@mckemie - GM seems like a very different company than it was during the EV1 days or other ugly chapters from a previous era. For that matter, the entire auto industry has changed its mindset toward electrification. Isn't time to drop anti-GM sentiments from those days, and look to what the company is doing now. Let's give credit where credit is due. What's wrong with encouraging innovation and real zero-emissions product coming to market?

· · 2 years ago

While it is true GM behaved badly over the EV1 and the NMh battery patents it should be remembered all other major car manufactures at the time withdrew all their rival electric cars just as soon as the rules changed (within one week). Mind you it was pressure mainly from GM (and big oil) lawyers and lobbyists that got those rules neutered.

As to the Bolt, while I'm sure the collaboration of GM and LG has produced a good 200 mile range car in record time it will not come with DC fast charging capability as standard, nor has GM seen fit to start on a network of fast chargers to compete with the Tesla SuperCharger network or to join Tesla in theirs.
Even with a 200 mile range the Bolt will be just another town car EV without DC fast charging capability as standard or a network of DC fast chargers.
A similar objection applies to the rumoured 200 mile Nissan Leaf at least as far as a network of DC fast chargers is concerned and in fact all known EVs existing or rumoured other than the Tesla (the Tesla Model 3 will not have access to the DC fast charging network without some additional payment or payments though).

· · 2 years ago

Wow, this article sounds heavily influenced by GM (bullsh*t) marketing.

1) the Bolt would not be in GM"s plans at all if not for Tesla's commitment to the 200+ mile range Model 3, GM did not come up with that range at all, they were perfectly happy making compliance cars and plug hybrids, give credit where credit is due!

2) GM could have done this years ago instead of fighting against making BEVs. They could have been leading in electric cars, but Tesla is the clear leader.

3) the Bolt is about the size of a Honda Fit, a compact car. Tesla's Model 3 is not nearly that small.

4) the Bolt will not even have DC fast charging capability for long trips...we have thousands of miles of roads in this country and some people travel hundreds of them for vacations and family visits, not to mention road trips.

5) the Model 3 will be in production about one year later (or less), not two.

Keep in mind comparing a Chevy to a Tesla is like comparing a Chevy to a BMW.

The only reason the auto industry is changing is because of the success of Tesla and the 400,000 pre-orders of the Model 3. All the automakers have fought against making BEVs because it will totally change their rip-off-people business model.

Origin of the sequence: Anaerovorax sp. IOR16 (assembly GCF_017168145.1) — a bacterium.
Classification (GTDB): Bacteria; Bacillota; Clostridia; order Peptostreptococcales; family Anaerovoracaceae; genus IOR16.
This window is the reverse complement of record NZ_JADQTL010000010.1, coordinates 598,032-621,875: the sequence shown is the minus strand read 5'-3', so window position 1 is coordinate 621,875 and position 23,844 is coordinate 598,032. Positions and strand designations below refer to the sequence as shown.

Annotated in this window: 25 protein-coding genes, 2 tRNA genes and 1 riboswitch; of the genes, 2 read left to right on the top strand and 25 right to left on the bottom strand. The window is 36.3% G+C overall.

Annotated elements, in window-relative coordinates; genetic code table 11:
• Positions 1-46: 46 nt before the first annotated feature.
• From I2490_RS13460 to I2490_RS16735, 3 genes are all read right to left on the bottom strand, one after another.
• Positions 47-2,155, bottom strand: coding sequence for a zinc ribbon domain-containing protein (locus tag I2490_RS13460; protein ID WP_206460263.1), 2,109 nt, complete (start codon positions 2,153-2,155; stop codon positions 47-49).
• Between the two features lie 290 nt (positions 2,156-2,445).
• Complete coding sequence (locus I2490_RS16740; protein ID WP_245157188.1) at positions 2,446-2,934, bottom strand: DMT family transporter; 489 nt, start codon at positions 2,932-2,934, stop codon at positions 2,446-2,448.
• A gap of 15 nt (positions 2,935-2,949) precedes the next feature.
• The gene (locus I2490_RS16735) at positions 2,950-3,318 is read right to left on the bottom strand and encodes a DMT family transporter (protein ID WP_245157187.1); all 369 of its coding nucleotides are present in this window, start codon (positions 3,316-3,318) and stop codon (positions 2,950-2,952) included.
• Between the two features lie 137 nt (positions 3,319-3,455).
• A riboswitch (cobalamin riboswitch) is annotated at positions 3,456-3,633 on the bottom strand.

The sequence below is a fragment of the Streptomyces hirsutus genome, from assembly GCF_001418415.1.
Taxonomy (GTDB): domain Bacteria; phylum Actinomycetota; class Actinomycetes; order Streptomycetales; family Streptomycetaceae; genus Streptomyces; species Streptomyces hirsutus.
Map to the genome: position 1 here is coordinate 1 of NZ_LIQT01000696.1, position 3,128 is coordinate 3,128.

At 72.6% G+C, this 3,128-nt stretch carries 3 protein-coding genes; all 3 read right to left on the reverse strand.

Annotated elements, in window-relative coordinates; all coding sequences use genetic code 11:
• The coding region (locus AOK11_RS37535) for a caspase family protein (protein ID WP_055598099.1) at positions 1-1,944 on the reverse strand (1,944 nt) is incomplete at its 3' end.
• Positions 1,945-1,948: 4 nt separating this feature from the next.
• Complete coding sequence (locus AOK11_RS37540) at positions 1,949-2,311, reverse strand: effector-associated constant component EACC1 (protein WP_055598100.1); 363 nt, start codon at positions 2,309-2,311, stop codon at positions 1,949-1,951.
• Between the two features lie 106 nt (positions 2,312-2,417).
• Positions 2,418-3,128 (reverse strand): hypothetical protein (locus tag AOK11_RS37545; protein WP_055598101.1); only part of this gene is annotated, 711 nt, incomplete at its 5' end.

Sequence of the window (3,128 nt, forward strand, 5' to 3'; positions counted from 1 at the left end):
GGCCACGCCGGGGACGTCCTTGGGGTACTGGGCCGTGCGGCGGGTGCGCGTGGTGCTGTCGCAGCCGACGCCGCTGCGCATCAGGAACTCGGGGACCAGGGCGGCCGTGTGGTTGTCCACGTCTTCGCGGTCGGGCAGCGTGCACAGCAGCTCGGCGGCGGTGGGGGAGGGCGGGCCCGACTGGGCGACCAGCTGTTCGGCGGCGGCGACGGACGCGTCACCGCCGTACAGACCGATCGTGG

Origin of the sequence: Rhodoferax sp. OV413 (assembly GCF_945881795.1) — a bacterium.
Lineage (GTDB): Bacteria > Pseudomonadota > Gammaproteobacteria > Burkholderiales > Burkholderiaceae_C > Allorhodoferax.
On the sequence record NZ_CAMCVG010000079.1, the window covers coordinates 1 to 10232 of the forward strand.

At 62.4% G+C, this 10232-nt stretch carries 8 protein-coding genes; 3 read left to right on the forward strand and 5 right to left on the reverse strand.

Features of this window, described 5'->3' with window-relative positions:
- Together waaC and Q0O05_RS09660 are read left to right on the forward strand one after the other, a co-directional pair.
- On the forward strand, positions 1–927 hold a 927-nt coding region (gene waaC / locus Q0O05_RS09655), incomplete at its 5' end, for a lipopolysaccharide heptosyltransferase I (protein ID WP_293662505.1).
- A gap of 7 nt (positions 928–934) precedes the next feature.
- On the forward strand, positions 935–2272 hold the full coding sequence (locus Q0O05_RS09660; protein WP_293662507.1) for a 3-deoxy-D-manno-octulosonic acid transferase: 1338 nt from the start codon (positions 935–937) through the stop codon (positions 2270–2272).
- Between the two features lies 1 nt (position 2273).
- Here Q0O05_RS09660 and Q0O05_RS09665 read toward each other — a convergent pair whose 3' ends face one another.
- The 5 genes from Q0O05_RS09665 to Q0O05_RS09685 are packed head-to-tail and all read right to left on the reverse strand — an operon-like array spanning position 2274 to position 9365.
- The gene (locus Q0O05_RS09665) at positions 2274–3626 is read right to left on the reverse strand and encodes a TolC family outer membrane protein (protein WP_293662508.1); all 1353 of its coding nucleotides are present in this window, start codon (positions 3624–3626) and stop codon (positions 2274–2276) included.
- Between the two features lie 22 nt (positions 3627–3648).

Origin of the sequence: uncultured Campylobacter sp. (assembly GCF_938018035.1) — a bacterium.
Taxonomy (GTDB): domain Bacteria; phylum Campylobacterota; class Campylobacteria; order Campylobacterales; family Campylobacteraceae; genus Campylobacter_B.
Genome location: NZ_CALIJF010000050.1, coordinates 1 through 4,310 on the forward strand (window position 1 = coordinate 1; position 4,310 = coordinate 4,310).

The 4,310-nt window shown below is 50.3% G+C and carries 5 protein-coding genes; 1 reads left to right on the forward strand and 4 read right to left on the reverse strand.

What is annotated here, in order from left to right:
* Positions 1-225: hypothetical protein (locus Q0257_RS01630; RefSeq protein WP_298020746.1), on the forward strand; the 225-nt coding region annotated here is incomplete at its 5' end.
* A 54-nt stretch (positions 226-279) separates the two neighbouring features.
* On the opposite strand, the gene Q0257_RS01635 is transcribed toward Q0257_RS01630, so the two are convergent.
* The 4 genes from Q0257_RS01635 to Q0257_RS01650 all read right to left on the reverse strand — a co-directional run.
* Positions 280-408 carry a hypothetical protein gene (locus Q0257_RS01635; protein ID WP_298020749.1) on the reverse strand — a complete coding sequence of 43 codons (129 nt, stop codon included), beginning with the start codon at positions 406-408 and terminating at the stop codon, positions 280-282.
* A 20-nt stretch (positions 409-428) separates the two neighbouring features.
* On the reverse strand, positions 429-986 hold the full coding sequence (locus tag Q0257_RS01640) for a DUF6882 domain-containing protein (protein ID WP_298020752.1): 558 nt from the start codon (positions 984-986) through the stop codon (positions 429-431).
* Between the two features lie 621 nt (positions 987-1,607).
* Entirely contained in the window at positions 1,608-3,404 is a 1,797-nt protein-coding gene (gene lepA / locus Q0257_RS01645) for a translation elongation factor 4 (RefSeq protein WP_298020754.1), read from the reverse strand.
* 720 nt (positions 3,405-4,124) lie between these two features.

We've known since the 1970s that BEVs were the best, most viable "alternative" to ICE. I've been waiting decades for electric cars to go mainstream...GM could have led, but chose to quelch. They use bullsh*t marketing, and claim things are their ideas when they are not. The "Volt" was deceptively named, was promised to have 100 mile electric range and be sporty, it was none of those things, They invented the term "extended range battery electric vehicle" claiming the ICE "backup generator" was the answer to "range anxiety" instead of giving us a car with real electric range...thus the reason Teala came around and made real electric cars. have no respect for GM, and I'm as full blooded American as you can get.

· · 2 years ago

While the Bolt might not exactly look exciting, I am truly excited to see it enter the market soon. Yes, GM killed the EV1, they've done nothing to build an interstate charging network, and they and their dealers continue to fight Tesla's direct sales model. On the other hand, the Volt has proven to be a well engineered car that possesses battery longevity unheard of among Nissan LEAF owners. Based on GM's recent track record, I expect the Bolt will be a solid, practical, reliable car. Remember that GM is just another giant corporation. Really, none of the large, established automakers can claim moral perfection with respect to EVs. That they are doing something good with the Bolt is worth celebrating.

Also, while Tesla's SuperCharger network is a strong selling point for me, it should be remembered that a great many Tesla owners never use it, preferring instead to drive an ICE or fly on their long trips. For many EV buyers, simply having a good car for regional driving will be enough to meet expectations. Even so, along certain corridors in North America, there already exist enough CCS Combo chargers to enable long distance drives in a Bolt. Redundancy and reliability can be issues with the current patchwork of CCS chargers, but at least it's possible.

Finally, as for vehicle size and practicality, many will appreciate that the Bolt is a hatchback, compared to the Model 3's limited trunk. Others will appreciate the Bolt's upright posture. On the other hand, the Bolt is significantly less aerodynamic than the Model 3 and this will hurt its highway range, particularly at "real world" speeds.

· · 2 years ago

Question ?? Will the Bolt be available in all 50 states ?? I live in central East Florida where for the most part it's an EV desert.. We had to go California to buy the Rav-4 EV and NO EV service in Florida, We are looking at the Kia Soul EV and have to go to Georgia 200 miles away and again NO EV service in Florida..
So will Florida be excluded with the Bolt ???

· · 2 years ago

@Mike C: Yes, widely reported that Bolt will be a 50-state car, another example of how GM is treating the small EV like a regular car (not a compliance-based experiment).

· · 2 years ago

I am looking forward to the Bolt EV - I plan to ask at my local Chevy dealer about it a little closer to the time they are expected.

This car looks like it will fit my family's needs *exactly*.